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May 25, 2020 · 6 min read
Your health isn’t just about what you put into your body and how physically active you are. There are a lot of mental and psychological factors that can affect your physical health, too. One of the biggest culprits is stress.
When we are stressed, the release of a hormone called cortisol is increased. This hormone inhibits the bodily functions that are not essential in dealing with the perceived threat. One thing that is inhibited is the immune system. So, when we are chronically stressed, we are much more likely to develop a cold, an infection, and even more serious conditions.
Cortisol also inhibits inflammation, so why isn’t it good for psoriasis? The problem, again, comes with chronic stress. Prolonged elevation of cortisol levels makes the hormone less effective at regulating inflammation, contributing to a faulty inflammatory response.
As a result of these mechanisms, someone predisposed to psoriasis is more likely to have the disease triggered during or after times of severe or chronic stress. A patient’s flare-ups are also likely to occur in response to stress, and existing symptoms may become more severe, while psoriasis treatments may become less effective.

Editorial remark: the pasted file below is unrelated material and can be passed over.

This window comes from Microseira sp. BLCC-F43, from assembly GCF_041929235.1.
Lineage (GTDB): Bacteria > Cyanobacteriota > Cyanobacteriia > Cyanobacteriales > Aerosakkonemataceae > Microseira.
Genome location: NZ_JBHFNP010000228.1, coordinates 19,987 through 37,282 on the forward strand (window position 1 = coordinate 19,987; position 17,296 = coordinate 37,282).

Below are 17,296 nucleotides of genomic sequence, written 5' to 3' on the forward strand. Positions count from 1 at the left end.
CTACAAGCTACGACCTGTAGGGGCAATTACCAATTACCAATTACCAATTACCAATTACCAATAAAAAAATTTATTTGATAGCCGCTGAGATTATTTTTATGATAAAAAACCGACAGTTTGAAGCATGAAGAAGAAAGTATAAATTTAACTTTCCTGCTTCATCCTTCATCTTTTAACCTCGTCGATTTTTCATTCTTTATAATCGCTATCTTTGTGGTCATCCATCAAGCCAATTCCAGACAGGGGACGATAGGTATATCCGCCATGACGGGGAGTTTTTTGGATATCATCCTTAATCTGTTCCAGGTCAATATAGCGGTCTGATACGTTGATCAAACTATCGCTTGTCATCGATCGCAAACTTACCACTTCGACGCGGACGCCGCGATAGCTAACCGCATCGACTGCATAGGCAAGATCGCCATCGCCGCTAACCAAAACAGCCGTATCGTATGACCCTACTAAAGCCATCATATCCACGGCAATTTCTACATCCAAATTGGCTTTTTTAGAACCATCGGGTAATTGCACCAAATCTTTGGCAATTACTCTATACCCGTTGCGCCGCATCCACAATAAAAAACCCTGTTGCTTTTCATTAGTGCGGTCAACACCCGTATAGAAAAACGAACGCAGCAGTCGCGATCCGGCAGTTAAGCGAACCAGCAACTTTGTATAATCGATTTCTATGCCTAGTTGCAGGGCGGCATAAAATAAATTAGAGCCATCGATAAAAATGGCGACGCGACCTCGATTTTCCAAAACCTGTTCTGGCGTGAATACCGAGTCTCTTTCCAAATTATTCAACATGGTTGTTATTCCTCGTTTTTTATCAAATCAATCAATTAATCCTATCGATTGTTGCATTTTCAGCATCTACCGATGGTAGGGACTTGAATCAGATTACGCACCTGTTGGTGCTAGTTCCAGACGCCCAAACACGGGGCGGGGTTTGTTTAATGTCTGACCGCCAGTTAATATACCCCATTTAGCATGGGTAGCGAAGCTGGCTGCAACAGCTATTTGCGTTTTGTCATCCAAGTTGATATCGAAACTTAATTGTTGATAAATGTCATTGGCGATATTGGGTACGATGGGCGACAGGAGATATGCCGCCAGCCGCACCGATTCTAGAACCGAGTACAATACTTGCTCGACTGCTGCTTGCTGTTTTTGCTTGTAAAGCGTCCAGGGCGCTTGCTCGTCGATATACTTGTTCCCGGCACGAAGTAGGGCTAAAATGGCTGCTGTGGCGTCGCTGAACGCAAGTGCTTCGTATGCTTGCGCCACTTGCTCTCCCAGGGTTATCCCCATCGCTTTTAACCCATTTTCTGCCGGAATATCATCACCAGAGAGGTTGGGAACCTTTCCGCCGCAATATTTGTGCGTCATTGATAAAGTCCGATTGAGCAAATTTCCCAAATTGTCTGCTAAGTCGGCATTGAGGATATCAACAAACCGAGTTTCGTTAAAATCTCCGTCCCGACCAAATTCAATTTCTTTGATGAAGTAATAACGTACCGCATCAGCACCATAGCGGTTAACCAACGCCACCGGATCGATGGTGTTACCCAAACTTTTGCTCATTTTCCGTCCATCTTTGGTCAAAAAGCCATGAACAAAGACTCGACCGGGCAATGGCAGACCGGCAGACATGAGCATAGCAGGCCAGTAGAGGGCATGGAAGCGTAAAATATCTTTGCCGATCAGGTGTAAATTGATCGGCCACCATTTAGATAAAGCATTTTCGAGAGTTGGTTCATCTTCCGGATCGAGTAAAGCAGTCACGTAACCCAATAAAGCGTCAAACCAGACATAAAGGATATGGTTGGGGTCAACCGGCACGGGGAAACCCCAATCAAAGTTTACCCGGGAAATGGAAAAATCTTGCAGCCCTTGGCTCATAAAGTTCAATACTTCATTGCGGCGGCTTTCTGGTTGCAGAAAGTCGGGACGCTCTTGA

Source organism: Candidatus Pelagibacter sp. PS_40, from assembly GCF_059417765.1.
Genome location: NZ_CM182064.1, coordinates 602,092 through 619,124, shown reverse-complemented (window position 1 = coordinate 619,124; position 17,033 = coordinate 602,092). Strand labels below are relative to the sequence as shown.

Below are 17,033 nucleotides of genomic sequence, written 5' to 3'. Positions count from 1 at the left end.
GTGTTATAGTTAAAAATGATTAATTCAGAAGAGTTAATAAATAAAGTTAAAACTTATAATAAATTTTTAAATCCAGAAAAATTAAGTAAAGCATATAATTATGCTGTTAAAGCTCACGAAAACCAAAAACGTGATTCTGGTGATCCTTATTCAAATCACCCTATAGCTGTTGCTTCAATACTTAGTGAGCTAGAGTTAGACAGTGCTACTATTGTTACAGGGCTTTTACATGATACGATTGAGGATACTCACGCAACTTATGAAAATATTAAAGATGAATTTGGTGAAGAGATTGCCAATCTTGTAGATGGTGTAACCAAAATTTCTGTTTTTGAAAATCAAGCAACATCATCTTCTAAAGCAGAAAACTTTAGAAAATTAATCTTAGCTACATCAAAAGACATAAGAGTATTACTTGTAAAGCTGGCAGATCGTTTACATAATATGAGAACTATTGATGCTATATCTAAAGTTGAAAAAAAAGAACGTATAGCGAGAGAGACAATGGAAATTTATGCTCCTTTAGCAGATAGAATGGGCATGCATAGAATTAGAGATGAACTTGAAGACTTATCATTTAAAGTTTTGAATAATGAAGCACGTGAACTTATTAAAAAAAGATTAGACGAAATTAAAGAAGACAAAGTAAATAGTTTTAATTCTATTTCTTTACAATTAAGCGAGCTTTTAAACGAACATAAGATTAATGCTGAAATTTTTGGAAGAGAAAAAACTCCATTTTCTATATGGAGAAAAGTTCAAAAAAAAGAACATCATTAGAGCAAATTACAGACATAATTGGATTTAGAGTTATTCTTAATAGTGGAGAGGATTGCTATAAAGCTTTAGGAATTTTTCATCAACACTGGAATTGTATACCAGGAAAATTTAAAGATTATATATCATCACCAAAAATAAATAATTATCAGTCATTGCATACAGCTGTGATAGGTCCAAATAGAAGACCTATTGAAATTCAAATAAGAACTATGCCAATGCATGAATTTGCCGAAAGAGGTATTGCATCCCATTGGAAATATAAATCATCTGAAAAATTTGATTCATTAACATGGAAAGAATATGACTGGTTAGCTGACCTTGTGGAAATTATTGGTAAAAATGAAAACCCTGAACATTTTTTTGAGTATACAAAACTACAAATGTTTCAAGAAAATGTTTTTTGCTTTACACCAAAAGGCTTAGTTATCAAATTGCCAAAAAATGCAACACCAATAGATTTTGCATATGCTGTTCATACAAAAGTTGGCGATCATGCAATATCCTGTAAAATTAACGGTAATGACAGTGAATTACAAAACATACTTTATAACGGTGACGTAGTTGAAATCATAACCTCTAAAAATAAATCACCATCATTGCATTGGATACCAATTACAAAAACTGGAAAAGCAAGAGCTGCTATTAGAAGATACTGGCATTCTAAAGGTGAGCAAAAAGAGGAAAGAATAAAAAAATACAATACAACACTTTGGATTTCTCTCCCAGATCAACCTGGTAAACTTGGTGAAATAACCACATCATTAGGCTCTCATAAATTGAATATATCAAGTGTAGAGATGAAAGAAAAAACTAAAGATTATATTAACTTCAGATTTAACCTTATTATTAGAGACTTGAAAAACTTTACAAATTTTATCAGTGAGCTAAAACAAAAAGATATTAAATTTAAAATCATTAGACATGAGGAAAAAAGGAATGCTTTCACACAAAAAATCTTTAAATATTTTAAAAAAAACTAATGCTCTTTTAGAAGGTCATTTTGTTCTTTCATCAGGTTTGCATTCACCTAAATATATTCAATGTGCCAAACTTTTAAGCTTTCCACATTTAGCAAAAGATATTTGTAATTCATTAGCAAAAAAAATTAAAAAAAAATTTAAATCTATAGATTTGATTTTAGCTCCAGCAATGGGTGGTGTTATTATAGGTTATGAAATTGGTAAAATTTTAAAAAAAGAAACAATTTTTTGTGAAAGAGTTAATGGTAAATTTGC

If a psoriasis patient experiences a lot of stress in their life, then it can become a vicious cycle. During a stressful period, you suffer more flare-ups and experience worse symptoms. This in itself is a source of stress as you desperately try to treat and hide your plaques. The stress from this then worsens your symptoms and makes treatment less effective.
This is why it’s so important for psoriasis patients to manage their stress levels.
We can’t avoid stress completely, but we can learn how to manage our response to it. Things like meditation, deep breathing, and exercise are all ways you can destress. It is also worth examining your response the next time you’re feeling stressed over something small.
Ask yourself rationally, is this a healthy or useful way to respond? Think about how this stressor will affect your life in a year or five years’ time. This can help to control your stress response. Using these techniques over time can improve your ability to manage stress.
Getting your stress levels under control could be the key to getting your psoriasis symptoms under control, too.
Did you like this article? If so, check out our blog for new tips on how to prevent skin conditions.